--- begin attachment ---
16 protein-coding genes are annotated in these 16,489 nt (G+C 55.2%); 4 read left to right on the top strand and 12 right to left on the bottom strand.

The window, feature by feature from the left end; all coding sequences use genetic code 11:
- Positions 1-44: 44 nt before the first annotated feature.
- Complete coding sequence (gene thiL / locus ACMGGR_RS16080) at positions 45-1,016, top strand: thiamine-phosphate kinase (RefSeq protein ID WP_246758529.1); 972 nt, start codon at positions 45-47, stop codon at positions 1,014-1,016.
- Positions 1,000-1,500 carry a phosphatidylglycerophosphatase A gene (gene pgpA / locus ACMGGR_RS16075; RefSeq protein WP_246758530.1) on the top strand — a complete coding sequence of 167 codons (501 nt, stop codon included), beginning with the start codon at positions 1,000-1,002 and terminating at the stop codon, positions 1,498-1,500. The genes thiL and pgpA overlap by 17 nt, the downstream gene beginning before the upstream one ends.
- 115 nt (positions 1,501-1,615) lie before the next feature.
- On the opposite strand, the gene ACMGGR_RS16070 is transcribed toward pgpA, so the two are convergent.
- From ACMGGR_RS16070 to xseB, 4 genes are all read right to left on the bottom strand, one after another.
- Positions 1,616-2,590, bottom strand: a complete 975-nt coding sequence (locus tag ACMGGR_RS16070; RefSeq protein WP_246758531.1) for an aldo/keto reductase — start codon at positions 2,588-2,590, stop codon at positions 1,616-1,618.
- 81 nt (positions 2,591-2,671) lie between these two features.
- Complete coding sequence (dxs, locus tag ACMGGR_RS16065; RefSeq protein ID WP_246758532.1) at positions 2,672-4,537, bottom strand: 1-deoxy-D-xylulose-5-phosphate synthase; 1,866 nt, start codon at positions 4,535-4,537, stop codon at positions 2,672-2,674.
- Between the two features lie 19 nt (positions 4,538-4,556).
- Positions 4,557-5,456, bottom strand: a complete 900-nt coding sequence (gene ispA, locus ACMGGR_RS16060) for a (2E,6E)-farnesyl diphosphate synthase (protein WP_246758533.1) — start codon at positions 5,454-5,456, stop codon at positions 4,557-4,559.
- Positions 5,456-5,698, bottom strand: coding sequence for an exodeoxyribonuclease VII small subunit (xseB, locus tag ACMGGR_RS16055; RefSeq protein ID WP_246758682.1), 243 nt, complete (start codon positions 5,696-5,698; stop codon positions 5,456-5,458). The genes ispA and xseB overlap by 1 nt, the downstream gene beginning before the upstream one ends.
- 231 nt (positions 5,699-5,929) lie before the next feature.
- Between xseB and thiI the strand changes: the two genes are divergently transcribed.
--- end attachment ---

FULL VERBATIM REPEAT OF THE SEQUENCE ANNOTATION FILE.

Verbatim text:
16 protein-coding genes are annotated in these 16,489 nt (G+C 55.2%); 4 read left to right on the top strand and 12 right to left on the bottom strand.

The window, feature by feature from the left end; all coding sequences use genetic code 11:
- Positions 1-44: 44 nt before the first annotated feature.
- Complete coding sequence (gene thiL / locus ACMGGR_RS16080) at positions 45-1,016, top strand: thiamine-phosphate kinase (RefSeq protein ID WP_246758529.1); 972 nt, start codon at positions 45-47, stop codon at positions 1,014-1,016.
- Positions 1,000-1,500 carry a phosphatidylglycerophosphatase A gene (gene pgpA / locus ACMGGR_RS16075; RefSeq protein WP_246758530.1) on the top strand — a complete coding sequence of 167 codons (501 nt, stop codon included), beginning with the start codon at positions 1,000-1,002 and terminating at the stop codon, positions 1,498-1,500. The genes thiL and pgpA overlap by 17 nt, the downstream gene beginning before the upstream one ends.
- 115 nt (positions 1,501-1,615) lie before the next feature.
- On the opposite strand, the gene ACMGGR_RS16070 is transcribed toward pgpA, so the two are convergent.
- From ACMGGR_RS16070 to xseB, 4 genes are all read right to left on the bottom strand, one after another.
- Positions 1,616-2,590, bottom strand: a complete 975-nt coding sequence (locus tag ACMGGR_RS16070; RefSeq protein WP_246758531.1) for an aldo/keto reductase — start codon at positions 2,588-2,590, stop codon at positions 1,616-1,618.
- 81 nt (positions 2,591-2,671) lie between these two features.
- Complete coding sequence (dxs, locus tag ACMGGR_RS16065; RefSeq protein ID WP_246758532.1) at positions 2,672-4,537, bottom strand: 1-deoxy-D-xylulose-5-phosphate synthase; 1,866 nt, start codon at positions 4,535-4,537, stop codon at positions 2,672-2,674.
- Between the two features lie 19 nt (positions 4,538-4,556).
- Positions 4,557-5,456, bottom strand: a complete 900-nt coding sequence (gene ispA, locus ACMGGR_RS16060) for a (2E,6E)-farnesyl diphosphate synthase (protein WP_246758533.1) — start codon at positions 5,454-5,456, stop codon at positions 4,557-4,559.
- Positions 5,456-5,698, bottom strand: coding sequence for an exodeoxyribonuclease VII small subunit (xseB, locus tag ACMGGR_RS16055; RefSeq protein ID WP_246758682.1), 243 nt, complete (start codon positions 5,696-5,698; stop codon positions 5,456-5,458). The genes ispA and xseB overlap by 1 nt, the downstream gene beginning before the upstream one ends.
- 231 nt (positions 5,699-5,929) lie before the next feature.
- Between xseB and thiI the strand changes: the two genes are divergently transcribed.